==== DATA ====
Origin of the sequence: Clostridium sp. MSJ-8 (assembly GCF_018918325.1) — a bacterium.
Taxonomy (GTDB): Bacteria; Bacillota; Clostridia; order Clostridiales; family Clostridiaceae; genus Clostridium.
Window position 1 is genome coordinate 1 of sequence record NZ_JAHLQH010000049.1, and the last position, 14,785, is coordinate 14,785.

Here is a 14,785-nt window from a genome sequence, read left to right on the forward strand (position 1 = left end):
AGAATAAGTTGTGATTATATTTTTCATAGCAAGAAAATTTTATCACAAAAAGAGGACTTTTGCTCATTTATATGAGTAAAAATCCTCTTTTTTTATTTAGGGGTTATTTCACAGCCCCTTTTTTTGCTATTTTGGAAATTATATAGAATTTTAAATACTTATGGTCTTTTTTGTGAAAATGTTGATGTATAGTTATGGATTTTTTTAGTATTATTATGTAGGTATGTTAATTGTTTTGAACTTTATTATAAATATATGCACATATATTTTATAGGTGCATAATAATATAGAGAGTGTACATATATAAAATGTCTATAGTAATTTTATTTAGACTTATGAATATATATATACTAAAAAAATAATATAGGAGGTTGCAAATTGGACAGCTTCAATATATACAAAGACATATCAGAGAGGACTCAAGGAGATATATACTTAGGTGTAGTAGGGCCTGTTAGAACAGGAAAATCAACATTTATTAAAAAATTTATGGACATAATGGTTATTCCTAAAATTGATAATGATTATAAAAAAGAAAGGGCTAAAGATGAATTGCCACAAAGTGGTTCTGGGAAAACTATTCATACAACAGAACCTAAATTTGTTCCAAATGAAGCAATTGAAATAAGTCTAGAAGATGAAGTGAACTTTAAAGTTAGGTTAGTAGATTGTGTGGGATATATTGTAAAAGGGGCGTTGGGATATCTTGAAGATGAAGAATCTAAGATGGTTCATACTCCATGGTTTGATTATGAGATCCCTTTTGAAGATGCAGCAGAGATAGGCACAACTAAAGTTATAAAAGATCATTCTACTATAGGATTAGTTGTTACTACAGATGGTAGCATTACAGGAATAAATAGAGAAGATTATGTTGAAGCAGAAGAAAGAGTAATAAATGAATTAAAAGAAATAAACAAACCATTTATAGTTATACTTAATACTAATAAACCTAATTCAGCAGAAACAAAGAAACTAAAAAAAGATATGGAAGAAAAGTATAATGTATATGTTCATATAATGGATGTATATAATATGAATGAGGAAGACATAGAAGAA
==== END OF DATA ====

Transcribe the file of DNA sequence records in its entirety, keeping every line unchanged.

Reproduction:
Origin of the sequence: Clostridium sp. MSJ-8 (assembly GCF_018918325.1) — a bacterium.
Taxonomy (GTDB): Bacteria; Bacillota; Clostridia; order Clostridiales; family Clostridiaceae; genus Clostridium.
Window position 1 is genome coordinate 1 of sequence record NZ_JAHLQH010000049.1, and the last position, 14,785, is coordinate 14,785.

Here is a 14,785-nt window from a genome sequence, read left to right on the forward strand (position 1 = left end):
AGAATAAGTTGTGATTATATTTTTCATAGCAAGAAAATTTTATCACAAAAAGAGGACTTTTGCTCATTTATATGAGTAAAAATCCTCTTTTTTTATTTAGGGGTTATTTCACAGCCCCTTTTTTTGCTATTTTGGAAATTATATAGAATTTTAAATACTTATGGTCTTTTTTGTGAAAATGTTGATGTATAGTTATGGATTTTTTTAGTATTATTATGTAGGTATGTTAATTGTTTTGAACTTTATTATAAATATATGCACATATATTTTATAGGTGCATAATAATATAGAGAGTGTACATATATAAAATGTCTATAGTAATTTTATTTAGACTTATGAATATATATATACTAAAAAAATAATATAGGAGGTTGCAAATTGGACAGCTTCAATATATACAAAGACATATCAGAGAGGACTCAAGGAGATATATACTTAGGTGTAGTAGGGCCTGTTAGAACAGGAAAATCAACATTTATTAAAAAATTTATGGACATAATGGTTATTCCTAAAATTGATAATGATTATAAAAAAGAAAGGGCTAAAGATGAATTGCCACAAAGTGGTTCTGGGAAAACTATTCATACAACAGAACCTAAATTTGTTCCAAATGAAGCAATTGAAATAAGTCTAGAAGATGAAGTGAACTTTAAAGTTAGGTTAGTAGATTGTGTGGGATATATTGTAAAAGGGGCGTTGGGATATCTTGAAGATGAAGAATCTAAGATGGTTCATACTCCATGGTTTGATTATGAGATCCCTTTTGAAGATGCAGCAGAGATAGGCACAACTAAAGTTATAAAAGATCATTCTACTATAGGATTAGTTGTTACTACAGATGGTAGCATTACAGGAATAAATAGAGAAGATTATGTTGAAGCAGAAGAAAGAGTAATAAATGAATTAAAAGAAATAAACAAACCATTTATAGTTATACTTAATACTAATAAACCTAATTCAGCAGAAACAAAGAAACTAAAAAAAGATATGGAAGAAAAGTATAATGTATATGTTCATATAATGGATGTATATAATATGAATGAGGAAGACATAGAAGAA